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Three Friends Of God by Frances Bevan


IT was strange to many of those who listened to the Master, to hear that they would find this blessed welcome, if only they would go straight to the Lord Himself.

They had learnt in former days that Mary and the saints would speak on their behalf to God. And many a one would go to kneel before the image of the Virgin Mother, and implore her to intercede with her Son, and to incline Him to show mercy upon the poor faithless soul, who believed in the love of Mary rather than in the love of Jesus.

|Children,| said the Master, when he had read to them the story of the woman of Canaan, |what should a poor and sorrowful and comfortless man do now, when trouble has taken hold of him, and there seems no way of deliverance? He should do as this dear woman did. He should go to the Lord Jesus, and with a loud voice call upon Him. The loud voice, dear children, is the strong desire. And he should say to Him, Lord, Son of David, have mercy upon me.

|Ah, children, this call can reach into the measureless depths -- a thousand miles and far beyond, it will reach beyond all created things, for it is an immeasurable sigh. But it is so, because it is the voice of the Holy Spirit, for it is He who maketh intercession for us with groanings that cannot be uttered.

|Dear children, this woman had a perfect trust in Christ. And this is the one true way to God. This way leads a man straight to the Lord Himself without any to stand between.

|Let me tell you of a good woman, to whom it happened four years ago, just as it happened to the woman of Canaan.

|It seemed to her as though Heaven were opened to her, and that she saw the Lord, and Mary His mother, and all the saints around Him.

|And a great, and deep, and bitter sorrow came upon her, a sorrow too deep for words, and she felt as if in that moment she knew what hell must be.

|For the saints stood near to the blessed Lord, and she, though she could behold them there, was far, far away. Separated from God and all His saints, and it is this separation, that alone is hell.

|And she felt in her soul that it was an eternal doom, and her heart died within her.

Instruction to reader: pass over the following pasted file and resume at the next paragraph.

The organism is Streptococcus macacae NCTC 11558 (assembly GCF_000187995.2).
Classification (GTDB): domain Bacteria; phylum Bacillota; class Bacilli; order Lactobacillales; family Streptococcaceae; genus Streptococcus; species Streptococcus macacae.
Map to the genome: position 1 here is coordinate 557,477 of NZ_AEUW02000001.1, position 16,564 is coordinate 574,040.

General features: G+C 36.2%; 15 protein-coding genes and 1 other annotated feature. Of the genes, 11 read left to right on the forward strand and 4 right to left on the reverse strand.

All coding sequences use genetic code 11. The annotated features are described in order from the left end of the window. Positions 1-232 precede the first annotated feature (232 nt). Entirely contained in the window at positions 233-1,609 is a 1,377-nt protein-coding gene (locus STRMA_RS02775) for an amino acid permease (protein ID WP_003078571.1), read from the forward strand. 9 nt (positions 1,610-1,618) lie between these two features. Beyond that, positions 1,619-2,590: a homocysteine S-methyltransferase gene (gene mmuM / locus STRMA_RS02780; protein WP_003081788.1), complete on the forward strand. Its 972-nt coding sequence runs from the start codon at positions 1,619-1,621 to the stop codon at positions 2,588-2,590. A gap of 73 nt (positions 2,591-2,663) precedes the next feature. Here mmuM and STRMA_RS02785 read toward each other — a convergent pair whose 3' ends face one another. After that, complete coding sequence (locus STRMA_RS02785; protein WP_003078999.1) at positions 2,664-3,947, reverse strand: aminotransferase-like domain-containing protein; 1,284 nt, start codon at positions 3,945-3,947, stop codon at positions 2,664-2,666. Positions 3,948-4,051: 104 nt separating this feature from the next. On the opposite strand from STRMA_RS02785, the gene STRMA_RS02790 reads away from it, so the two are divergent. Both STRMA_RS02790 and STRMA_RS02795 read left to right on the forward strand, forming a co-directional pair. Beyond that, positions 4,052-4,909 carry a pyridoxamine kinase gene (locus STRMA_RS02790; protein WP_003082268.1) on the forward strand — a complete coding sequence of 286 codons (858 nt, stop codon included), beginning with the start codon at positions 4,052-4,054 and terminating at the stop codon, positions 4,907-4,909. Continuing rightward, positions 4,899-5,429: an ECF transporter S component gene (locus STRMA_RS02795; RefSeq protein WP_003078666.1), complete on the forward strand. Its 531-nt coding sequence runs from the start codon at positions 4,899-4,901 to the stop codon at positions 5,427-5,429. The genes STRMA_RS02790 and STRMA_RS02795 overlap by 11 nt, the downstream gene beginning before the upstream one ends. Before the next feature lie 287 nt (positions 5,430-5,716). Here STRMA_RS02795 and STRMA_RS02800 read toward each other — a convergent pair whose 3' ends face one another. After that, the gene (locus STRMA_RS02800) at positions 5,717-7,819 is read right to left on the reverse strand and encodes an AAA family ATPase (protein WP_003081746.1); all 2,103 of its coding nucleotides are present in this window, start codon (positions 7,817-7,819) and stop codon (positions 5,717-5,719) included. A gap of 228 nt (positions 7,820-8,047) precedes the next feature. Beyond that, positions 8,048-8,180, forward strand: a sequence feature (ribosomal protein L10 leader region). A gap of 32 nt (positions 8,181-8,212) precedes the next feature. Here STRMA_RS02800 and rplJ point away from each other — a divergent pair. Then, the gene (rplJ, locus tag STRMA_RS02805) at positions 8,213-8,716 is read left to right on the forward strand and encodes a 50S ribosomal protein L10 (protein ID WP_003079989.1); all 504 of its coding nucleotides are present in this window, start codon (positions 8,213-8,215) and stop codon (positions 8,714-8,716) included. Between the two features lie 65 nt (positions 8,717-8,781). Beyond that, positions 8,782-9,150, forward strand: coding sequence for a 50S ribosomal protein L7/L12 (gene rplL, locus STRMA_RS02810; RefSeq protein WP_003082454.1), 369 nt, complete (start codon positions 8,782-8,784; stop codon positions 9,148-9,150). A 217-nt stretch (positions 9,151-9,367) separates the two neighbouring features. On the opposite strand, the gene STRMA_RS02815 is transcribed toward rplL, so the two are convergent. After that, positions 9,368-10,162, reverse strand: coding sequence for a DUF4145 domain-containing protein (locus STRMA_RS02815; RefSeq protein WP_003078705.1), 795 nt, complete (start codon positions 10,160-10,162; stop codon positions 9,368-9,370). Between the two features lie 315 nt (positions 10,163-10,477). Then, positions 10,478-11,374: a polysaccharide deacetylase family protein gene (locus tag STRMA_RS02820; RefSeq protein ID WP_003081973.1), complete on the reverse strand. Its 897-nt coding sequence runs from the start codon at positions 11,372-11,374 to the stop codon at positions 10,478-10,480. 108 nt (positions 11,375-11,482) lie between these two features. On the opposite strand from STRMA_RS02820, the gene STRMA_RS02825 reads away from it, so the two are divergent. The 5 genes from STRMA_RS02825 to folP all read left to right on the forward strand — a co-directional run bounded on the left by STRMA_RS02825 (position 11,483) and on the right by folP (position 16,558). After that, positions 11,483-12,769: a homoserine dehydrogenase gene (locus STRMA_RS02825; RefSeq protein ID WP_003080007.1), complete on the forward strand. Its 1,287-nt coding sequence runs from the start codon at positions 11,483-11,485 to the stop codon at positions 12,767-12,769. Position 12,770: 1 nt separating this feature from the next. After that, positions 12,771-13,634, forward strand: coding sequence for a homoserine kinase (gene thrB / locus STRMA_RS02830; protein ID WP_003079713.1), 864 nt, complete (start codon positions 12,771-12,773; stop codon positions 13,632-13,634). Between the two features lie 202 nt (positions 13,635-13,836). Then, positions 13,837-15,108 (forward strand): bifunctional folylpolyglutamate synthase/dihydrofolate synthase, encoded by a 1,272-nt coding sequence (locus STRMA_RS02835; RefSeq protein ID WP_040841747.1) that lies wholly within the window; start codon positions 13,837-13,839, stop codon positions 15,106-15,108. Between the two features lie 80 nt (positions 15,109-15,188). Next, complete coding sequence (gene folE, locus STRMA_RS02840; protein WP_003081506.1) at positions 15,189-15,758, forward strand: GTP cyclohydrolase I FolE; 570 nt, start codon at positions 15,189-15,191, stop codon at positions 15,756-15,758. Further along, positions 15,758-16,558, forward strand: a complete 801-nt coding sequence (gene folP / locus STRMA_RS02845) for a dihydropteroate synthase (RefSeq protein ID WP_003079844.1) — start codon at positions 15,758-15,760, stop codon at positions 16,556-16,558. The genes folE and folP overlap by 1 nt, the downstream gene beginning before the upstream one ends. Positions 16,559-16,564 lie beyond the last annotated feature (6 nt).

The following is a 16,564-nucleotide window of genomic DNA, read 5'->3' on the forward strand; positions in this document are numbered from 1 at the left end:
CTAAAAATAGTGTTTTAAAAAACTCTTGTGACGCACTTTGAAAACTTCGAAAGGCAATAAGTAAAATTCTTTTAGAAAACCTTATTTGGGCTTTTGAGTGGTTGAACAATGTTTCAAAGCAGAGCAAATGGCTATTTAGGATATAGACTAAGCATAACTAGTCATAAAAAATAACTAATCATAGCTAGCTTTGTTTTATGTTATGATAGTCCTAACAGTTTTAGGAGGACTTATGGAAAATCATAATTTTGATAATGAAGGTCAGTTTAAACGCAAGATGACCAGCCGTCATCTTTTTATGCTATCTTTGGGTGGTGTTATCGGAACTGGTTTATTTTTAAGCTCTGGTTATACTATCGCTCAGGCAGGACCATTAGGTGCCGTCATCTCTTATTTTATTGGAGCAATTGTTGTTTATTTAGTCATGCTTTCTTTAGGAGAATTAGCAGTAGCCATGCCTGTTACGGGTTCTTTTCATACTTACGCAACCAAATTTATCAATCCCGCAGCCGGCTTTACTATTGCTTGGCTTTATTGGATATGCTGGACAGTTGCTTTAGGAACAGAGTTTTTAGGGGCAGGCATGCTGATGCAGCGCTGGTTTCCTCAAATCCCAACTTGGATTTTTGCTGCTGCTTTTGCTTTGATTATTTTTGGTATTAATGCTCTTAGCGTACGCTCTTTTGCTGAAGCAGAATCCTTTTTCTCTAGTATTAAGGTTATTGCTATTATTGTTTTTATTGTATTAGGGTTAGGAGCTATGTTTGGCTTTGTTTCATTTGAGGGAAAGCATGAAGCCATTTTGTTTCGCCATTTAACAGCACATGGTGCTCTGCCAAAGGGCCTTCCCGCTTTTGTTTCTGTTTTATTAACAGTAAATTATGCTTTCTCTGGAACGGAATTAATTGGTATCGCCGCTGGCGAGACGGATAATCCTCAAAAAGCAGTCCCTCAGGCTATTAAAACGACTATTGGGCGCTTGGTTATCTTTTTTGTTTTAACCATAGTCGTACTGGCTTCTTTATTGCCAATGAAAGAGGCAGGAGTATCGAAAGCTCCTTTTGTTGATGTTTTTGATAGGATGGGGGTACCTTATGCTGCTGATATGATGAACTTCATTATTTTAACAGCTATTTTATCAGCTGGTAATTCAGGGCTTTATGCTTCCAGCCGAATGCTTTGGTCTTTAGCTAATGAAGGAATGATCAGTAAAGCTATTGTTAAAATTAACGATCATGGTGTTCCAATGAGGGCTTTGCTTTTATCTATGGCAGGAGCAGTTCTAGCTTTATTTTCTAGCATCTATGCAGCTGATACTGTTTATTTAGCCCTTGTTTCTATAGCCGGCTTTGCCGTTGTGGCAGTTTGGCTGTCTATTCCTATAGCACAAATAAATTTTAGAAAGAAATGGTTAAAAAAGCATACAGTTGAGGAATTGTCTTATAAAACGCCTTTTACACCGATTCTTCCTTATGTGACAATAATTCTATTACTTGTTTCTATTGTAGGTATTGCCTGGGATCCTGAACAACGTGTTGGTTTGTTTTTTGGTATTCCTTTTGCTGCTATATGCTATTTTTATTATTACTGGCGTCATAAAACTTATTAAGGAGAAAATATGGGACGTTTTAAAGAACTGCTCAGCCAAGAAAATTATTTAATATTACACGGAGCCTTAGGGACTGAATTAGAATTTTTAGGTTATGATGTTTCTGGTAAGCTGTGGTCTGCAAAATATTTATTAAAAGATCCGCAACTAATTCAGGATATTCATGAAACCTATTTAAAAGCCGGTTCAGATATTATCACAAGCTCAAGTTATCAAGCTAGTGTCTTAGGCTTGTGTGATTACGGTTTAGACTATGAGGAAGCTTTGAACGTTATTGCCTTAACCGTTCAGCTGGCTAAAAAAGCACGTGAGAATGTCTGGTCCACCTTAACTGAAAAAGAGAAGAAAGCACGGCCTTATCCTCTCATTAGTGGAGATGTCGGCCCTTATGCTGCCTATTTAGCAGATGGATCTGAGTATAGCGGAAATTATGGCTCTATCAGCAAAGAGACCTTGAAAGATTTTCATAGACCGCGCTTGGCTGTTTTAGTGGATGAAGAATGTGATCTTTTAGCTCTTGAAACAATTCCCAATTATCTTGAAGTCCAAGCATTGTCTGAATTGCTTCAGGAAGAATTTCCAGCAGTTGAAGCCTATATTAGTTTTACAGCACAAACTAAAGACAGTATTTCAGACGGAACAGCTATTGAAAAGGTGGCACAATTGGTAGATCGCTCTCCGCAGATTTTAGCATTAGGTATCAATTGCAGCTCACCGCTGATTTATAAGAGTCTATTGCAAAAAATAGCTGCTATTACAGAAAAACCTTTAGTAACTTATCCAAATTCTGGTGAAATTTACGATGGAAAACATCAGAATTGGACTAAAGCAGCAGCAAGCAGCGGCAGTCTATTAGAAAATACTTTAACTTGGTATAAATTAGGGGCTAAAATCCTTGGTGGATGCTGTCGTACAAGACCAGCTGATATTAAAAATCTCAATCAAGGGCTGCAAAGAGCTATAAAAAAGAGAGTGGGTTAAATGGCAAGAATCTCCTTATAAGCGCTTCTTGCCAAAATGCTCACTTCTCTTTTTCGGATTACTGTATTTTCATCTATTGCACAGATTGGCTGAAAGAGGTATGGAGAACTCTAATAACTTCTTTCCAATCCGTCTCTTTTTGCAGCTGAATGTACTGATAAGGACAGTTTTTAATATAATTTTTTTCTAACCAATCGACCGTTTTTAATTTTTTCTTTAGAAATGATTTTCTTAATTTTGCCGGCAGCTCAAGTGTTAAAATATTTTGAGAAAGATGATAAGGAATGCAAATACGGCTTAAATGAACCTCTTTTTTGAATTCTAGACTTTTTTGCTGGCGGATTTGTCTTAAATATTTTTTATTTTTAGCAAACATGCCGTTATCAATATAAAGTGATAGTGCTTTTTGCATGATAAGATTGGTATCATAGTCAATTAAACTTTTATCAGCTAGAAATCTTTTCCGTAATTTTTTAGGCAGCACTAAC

|And in her anguish and despair she turned humbly and imploringly to Mary, and to one saint after another. But then she saw that all these saints perceived her not, nor turned to look at her, nor heard her bitter cry.

|For they one and all were gazing upon the face of God, and they were so filled with the joy of His countenance, that they had neither eyes nor ears for aught beside.

|Then she turned, as the natural heart will turn, to the bitter suffering and death of the Lord Jesus Christ,| (those people who so often knelt before their crucifixes would understand these words,) |and it was answered her, Why shouldst thou take comfort from the sufferings of the Lord whom thou hast never honoured? of Him of whom thou art not worthy?'

|And when she saw that neither Mary, nor the saints, nor the cross of the Lord could help her, she turned herself to God, and called mightily upon Him, and owned to Him that she was a sinner deserving hell alone.

|And the Lord, who waited till she would come to Him alone, and to no other, spake comfort to her heart, and drew her to Himself, and showed her His unfathomable love.

|For unto God can no creature come through any other creature, nor through any image, nor any symbol. Therefore cast but from your hearts all saints and angels, if you would behold the Face of God. For all that comes between your souls and God is a hindrance to beholding Him, and therefore is it a hindrance to our being conformed to Him. If you place a plate of gold over your eyes, it will hinder you from seeing, just as much as if it were a plate of iron.